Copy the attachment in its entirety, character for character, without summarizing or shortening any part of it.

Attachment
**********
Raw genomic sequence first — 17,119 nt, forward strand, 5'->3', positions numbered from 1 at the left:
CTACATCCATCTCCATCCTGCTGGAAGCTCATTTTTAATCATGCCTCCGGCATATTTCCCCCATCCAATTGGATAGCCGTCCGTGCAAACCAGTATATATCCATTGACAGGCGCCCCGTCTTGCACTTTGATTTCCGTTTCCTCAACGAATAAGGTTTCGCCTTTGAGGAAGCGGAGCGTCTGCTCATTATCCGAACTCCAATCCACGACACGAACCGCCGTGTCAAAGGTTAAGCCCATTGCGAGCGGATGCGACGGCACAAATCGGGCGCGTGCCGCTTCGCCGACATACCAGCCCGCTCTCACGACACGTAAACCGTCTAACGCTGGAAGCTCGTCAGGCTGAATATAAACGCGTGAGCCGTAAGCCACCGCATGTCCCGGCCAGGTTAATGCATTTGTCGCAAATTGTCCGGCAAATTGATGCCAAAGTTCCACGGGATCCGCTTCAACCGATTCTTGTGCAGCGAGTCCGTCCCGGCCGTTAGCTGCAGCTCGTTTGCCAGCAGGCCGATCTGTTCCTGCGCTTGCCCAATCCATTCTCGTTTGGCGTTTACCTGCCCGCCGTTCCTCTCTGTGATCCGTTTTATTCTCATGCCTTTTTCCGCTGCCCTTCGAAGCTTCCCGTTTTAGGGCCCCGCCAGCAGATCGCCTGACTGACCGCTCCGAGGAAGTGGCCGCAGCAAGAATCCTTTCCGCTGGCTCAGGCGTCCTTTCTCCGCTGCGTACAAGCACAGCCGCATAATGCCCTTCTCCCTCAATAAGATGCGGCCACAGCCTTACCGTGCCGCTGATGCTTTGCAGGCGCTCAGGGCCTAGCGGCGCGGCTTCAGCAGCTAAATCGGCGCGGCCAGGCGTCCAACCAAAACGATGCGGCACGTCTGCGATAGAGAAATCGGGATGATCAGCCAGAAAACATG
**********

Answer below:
Raw genomic sequence first — 17,119 nt, forward strand, 5'->3', positions numbered from 1 at the left:
CTACATCCATCTCCATCCTGCTGGAAGCTCATTTTTAATCATGCCTCCGGCATATTTCCCCCATCCAATTGGATAGCCGTCCGTGCAAACCAGTATATATCCATTGACAGGCGCCCCGTCTTGCACTTTGATTTCCGTTTCCTCAACGAATAAGGTTTCGCCTTTGAGGAAGCGGAGCGTCTGCTCATTATCCGAACTCCAATCCACGACACGAACCGCCGTGTCAAAGGTTAAGCCCATTGCGAGCGGATGCGACGGCACAAATCGGGCGCGTGCCGCTTCGCCGACATACCAGCCCGCTCTCACGACACGTAAACCGTCTAACGCTGGAAGCTCGTCAGGCTGAATATAAACGCGTGAGCCGTAAGCCACCGCATGTCCCGGCCAGGTTAATGCATTTGTCGCAAATTGTCCGGCAAATTGATGCCAAAGTTCCACGGGATCCGCTTCAACCGATTCTTGTGCAGCGAGTCCGTCCCGGCCGTTAGCTGCAGCTCGTTTGCCAGCAGGCCGATCTGTTCCTGCGCTTGCCCAATCCATTCTCGTTTGGCGTTTACCTGCCCGCCGTTCCTCTCTGTGATCCGTTTTATTCTCATGCCTTTTTCCGCTGCCCTTCGAAGCTTCCCGTTTTAGGGCCCCGCCAGCAGATCGCCTGACTGACCGCTCCGAGGAAGTGGCCGCAGCAAGAATCCTTTCCGCTGGCTCAGGCGTCCTTTCTCCGCTGCGTACAAGCACAGCCGCATAATGCCCTTCTCCCTCAATAAGATGCGGCCACAGCCTTACCGTGCCGCTGATGCTTTGCAGGCGCTCAGGGCCTAGCGGCGCGGCTTCAGCAGCTAAATCGGCGCGGCCAGGCGTCCAACCAAAACGATGCGGCACGTCTGCGATAGAGAAATCGGGATGATCAGCCAGAAAACATG